The short story “The Bear” is part of a collection of stories, but reading it on its own doesn’t seem to require any knowledge of the other related stories. I actually enjoyed the plot of this story, as a group tries to catch a deadly bear with some persistent dogs. The result is a lot of death and carnage that could have been an interesting end point for the story. The problem with it is the language used to get there was overly verbose and the story keeps going well after the excitement to tell a story of inheritance and family secrets that was not particularly interesting. The actual ending felt like an author trying to be clever more than end a story satisfactorily. I’m glad I read this story because I’d always lumped Faulkner together with Steinbeck and Hemingway based on the eras and subject matters, however now that I’ve read all three I don’t see an urge to read more of him as I do the other two.
Books that seemed like poor recommendations for first books but I would try more by the author
- A Supposedly Fun Think I’ll Never Do Again
Author: David Foster Wallace
I’ll make this point again in this article, but across the board it seemed like a wasted opportunity to start out various fiction writers by reading their non-fiction essays. I understand that the non-fiction can give a basis for who the writer is and where they’re coming from, but in most cases a well written novel or short story can provide even better information like can this person tell an interesting story? In this collection of essays, some of the topics are hyper specific and dragged on for much longer than necessary (an outdoor sale and a tennis match stood out in my mind as the worst). I’ll frequently read long form articles on Grantland or its successor the Ringer that can tell an interesting story in a thirty minute read about basically anything, but aside from the title essay each of these failed to do so. The intelligence behind the writing was apparent however, so I would not rule out trying Foster’s fiction writing.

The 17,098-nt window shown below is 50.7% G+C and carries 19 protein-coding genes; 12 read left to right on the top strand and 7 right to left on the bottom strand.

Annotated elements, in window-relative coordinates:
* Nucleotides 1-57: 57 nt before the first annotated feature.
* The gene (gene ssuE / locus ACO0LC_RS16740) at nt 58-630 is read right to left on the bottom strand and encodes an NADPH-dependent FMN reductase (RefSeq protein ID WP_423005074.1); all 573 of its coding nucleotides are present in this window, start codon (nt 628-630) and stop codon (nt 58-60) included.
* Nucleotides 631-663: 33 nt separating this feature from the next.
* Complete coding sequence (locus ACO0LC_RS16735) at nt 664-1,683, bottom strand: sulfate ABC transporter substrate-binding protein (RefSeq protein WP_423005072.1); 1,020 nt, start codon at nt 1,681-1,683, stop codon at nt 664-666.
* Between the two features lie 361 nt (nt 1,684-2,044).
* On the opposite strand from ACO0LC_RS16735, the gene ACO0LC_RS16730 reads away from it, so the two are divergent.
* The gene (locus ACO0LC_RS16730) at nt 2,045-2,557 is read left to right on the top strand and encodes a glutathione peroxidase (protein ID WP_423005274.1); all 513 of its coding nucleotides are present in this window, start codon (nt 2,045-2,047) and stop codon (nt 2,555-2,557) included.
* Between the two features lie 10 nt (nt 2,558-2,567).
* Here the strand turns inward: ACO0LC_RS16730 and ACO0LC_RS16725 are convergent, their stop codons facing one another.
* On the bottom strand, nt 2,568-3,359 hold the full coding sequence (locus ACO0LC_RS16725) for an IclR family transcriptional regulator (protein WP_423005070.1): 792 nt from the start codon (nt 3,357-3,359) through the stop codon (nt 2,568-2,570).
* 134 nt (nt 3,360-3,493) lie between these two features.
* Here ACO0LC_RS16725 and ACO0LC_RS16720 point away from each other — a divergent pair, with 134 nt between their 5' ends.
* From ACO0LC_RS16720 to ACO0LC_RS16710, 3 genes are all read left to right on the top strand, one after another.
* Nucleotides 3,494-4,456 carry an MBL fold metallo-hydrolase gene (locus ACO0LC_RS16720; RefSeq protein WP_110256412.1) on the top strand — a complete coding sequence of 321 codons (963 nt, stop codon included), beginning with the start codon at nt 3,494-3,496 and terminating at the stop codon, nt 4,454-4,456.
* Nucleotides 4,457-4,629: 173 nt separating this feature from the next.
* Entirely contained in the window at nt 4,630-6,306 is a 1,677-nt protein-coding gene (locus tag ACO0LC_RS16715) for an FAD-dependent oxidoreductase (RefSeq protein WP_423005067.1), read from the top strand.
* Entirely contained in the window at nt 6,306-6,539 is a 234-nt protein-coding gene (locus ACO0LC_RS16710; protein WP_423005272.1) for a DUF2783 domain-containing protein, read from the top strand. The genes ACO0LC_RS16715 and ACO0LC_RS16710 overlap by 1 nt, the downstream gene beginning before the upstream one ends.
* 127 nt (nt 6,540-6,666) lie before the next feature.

Author: Stephen King
Even before reading this book, I had read numerous other Stephen King books. Along with The Stand, It is possibly King’s best known work. As a starting point however, It is a terrible place to start as it features one of the worst endings and revelations in any King book and without a doubt treats its female lead character worse than any other main character in a King book. I enjoy King’s writing and love a lot of this book, but for a good starting point try Pet Sematary or Salem’s Lot.
- A Room of One’s Own
Author: Virginia Woolf
Take all of the same comments from my David Foster Wallace essay here, but this one places higher for a few reasons. First, it was better written. Second, Woolf uses a fictional narrator/narrative make her point which is more unusual and again added to my enjoyment. Finally, instead of being hit and miss on the topics, this contained one specific topic and stayed on point. While it felt more educational than Wallace’s, it avoided the extreme tedium of Wallace’s least interesting essays.